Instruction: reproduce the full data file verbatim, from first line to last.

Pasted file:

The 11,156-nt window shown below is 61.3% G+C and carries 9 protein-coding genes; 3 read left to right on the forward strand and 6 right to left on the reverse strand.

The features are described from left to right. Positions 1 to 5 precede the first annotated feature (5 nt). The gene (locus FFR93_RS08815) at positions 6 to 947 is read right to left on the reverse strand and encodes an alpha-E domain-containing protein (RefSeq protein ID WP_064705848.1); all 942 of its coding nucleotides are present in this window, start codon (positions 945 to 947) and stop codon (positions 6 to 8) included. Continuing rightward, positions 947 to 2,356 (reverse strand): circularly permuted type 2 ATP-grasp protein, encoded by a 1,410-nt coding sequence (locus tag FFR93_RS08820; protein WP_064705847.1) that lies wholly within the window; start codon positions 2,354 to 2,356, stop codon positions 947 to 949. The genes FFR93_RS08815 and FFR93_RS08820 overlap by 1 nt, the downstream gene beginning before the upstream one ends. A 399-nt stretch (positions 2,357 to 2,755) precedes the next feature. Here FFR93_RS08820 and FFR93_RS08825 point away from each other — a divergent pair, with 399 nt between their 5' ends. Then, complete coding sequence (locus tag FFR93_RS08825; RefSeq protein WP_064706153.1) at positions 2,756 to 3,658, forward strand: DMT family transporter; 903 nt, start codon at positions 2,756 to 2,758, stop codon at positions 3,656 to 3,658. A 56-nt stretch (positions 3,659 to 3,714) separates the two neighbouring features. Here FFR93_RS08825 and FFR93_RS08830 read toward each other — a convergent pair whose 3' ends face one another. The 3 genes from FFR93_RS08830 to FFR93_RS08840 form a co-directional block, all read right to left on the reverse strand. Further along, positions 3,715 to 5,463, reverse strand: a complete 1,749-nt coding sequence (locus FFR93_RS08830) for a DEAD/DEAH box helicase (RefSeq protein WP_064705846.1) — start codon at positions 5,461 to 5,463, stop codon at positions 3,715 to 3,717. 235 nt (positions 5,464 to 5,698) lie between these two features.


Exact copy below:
The 11,156-nt window shown below is 61.3% G+C and carries 9 protein-coding genes; 3 read left to right on the forward strand and 6 right to left on the reverse strand.

The features are described from left to right. Positions 1 to 5 precede the first annotated feature (5 nt). The gene (locus FFR93_RS08815) at positions 6 to 947 is read right to left on the reverse strand and encodes an alpha-E domain-containing protein (RefSeq protein ID WP_064705848.1); all 942 of its coding nucleotides are present in this window, start codon (positions 945 to 947) and stop codon (positions 6 to 8) included. Continuing rightward, positions 947 to 2,356 (reverse strand): circularly permuted type 2 ATP-grasp protein, encoded by a 1,410-nt coding sequence (locus tag FFR93_RS08820; protein WP_064705847.1) that lies wholly within the window; start codon positions 2,354 to 2,356, stop codon positions 947 to 949. The genes FFR93_RS08815 and FFR93_RS08820 overlap by 1 nt, the downstream gene beginning before the upstream one ends. A 399-nt stretch (positions 2,357 to 2,755) precedes the next feature. Here FFR93_RS08820 and FFR93_RS08825 point away from each other — a divergent pair, with 399 nt between their 5' ends. Then, complete coding sequence (locus tag FFR93_RS08825; RefSeq protein WP_064706153.1) at positions 2,756 to 3,658, forward strand: DMT family transporter; 903 nt, start codon at positions 2,756 to 2,758, stop codon at positions 3,656 to 3,658. A 56-nt stretch (positions 3,659 to 3,714) separates the two neighbouring features. Here FFR93_RS08825 and FFR93_RS08830 read toward each other — a convergent pair whose 3' ends face one another. The 3 genes from FFR93_RS08830 to FFR93_RS08840 form a co-directional block, all read right to left on the reverse strand. Further along, positions 3,715 to 5,463, reverse strand: a complete 1,749-nt coding sequence (locus FFR93_RS08830) for a DEAD/DEAH box helicase (RefSeq protein WP_064705846.1) — start codon at positions 5,461 to 5,463, stop codon at positions 3,715 to 3,717. 235 nt (positions 5,464 to 5,698) lie between these two features.